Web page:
A Balanced Literacy Program
Language acquisition is the essence of balanced literacy, and the process of acquiring language comes from experiences and interaction. The starting point for all language acquisition is oral language (Cazden, 1972; Garcia, 2000; Loban, 1963; Menyuk, 1984; Ruddell, 1963; Snow et al., 1998 and Wilkinson and Silliman, 2000). It is from oral language, listening and speaking, that vocabulary, concepts and ideas emerge. The acquisition of language, specifically making connections to what PK-12 students read and write, is a complex process. Research and practice have defined how children acquire language, and this research is the basis for a Balanced Literacy Curriculum and Instruction. Specifically, children acquire language:
- when they have a need that is meaningful and real
- through interactions with peers and adults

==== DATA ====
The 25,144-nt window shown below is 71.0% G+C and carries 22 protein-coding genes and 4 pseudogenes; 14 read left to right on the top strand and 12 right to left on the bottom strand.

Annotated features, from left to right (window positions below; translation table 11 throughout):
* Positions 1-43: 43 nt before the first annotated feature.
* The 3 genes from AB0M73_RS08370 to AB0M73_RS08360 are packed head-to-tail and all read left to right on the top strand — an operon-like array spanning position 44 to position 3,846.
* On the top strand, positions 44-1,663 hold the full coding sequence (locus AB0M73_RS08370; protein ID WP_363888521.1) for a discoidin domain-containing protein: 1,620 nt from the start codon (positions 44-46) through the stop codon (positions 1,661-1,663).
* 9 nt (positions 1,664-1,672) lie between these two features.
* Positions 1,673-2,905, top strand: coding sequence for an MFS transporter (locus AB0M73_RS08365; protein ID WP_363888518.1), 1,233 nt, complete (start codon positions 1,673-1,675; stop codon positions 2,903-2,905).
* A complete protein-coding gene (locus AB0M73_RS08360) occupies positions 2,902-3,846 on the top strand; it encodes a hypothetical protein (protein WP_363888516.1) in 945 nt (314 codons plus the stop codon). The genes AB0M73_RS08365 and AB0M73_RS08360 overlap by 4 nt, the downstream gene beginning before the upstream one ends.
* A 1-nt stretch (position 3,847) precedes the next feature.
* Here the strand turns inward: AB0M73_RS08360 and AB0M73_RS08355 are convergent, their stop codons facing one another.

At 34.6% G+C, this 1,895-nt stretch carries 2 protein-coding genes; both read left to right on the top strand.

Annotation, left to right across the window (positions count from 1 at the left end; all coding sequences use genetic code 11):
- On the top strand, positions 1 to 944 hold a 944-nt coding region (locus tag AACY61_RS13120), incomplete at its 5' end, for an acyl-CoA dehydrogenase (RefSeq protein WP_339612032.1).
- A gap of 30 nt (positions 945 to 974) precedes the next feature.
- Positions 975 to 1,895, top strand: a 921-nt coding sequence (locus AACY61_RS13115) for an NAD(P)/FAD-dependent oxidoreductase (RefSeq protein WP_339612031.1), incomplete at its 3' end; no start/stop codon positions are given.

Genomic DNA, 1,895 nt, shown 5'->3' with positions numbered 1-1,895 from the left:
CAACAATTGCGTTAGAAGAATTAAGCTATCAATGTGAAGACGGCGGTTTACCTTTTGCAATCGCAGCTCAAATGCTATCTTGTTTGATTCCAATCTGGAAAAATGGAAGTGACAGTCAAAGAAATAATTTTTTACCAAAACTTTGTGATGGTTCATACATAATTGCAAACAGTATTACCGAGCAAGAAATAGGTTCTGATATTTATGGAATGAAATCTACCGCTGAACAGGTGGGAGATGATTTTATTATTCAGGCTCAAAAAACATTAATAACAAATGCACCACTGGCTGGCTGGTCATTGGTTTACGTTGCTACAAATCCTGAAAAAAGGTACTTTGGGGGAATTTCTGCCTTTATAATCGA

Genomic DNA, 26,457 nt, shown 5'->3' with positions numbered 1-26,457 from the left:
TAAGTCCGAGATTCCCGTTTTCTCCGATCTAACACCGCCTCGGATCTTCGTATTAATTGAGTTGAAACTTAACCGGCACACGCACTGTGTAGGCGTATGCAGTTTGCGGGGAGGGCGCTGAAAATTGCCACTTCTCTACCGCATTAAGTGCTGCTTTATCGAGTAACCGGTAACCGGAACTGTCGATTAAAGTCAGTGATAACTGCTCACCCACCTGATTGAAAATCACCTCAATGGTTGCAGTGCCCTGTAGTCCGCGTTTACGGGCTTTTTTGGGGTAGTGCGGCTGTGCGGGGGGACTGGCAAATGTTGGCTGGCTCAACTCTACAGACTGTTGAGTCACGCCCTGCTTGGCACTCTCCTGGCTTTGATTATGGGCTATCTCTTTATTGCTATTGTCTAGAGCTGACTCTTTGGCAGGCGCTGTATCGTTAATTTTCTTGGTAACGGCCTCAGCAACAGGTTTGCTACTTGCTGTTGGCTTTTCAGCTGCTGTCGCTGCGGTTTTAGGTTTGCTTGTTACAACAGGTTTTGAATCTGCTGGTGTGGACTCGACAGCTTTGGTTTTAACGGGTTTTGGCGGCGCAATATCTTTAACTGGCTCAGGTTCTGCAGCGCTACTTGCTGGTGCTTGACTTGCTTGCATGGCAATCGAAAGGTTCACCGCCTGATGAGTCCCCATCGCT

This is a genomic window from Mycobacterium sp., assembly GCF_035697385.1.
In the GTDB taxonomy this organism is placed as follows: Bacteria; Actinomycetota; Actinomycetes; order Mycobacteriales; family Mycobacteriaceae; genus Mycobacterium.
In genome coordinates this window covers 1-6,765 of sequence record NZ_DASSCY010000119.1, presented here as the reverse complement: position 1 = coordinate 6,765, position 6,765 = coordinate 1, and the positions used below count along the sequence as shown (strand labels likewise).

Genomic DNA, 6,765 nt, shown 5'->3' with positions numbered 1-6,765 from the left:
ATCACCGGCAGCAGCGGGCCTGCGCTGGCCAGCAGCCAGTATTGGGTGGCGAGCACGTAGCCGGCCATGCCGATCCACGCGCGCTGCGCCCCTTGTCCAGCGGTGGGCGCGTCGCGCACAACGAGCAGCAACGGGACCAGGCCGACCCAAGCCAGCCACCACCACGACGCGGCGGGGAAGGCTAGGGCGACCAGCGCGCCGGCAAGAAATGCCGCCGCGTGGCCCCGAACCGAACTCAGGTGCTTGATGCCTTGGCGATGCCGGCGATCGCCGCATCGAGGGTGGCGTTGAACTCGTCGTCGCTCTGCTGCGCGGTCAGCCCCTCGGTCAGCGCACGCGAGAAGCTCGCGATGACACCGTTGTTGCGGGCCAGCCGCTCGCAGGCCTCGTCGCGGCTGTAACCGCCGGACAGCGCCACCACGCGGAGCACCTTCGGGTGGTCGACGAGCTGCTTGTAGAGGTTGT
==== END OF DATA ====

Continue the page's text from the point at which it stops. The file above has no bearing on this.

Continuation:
- by making approximations of real language
- at varying rates and in various stages – even though all children go through similar phases of development
- by having language modeled for them directly and indirectly.
Finally, reading and writing are constructive processes (Pearson and Tierney, 1984). In both modes, the student is a composer. All reading and writing must be centered on a given purpose. The purpose activates prior knowledge. Students begin by thinking about what they already know – and what they need to know – before they read or write.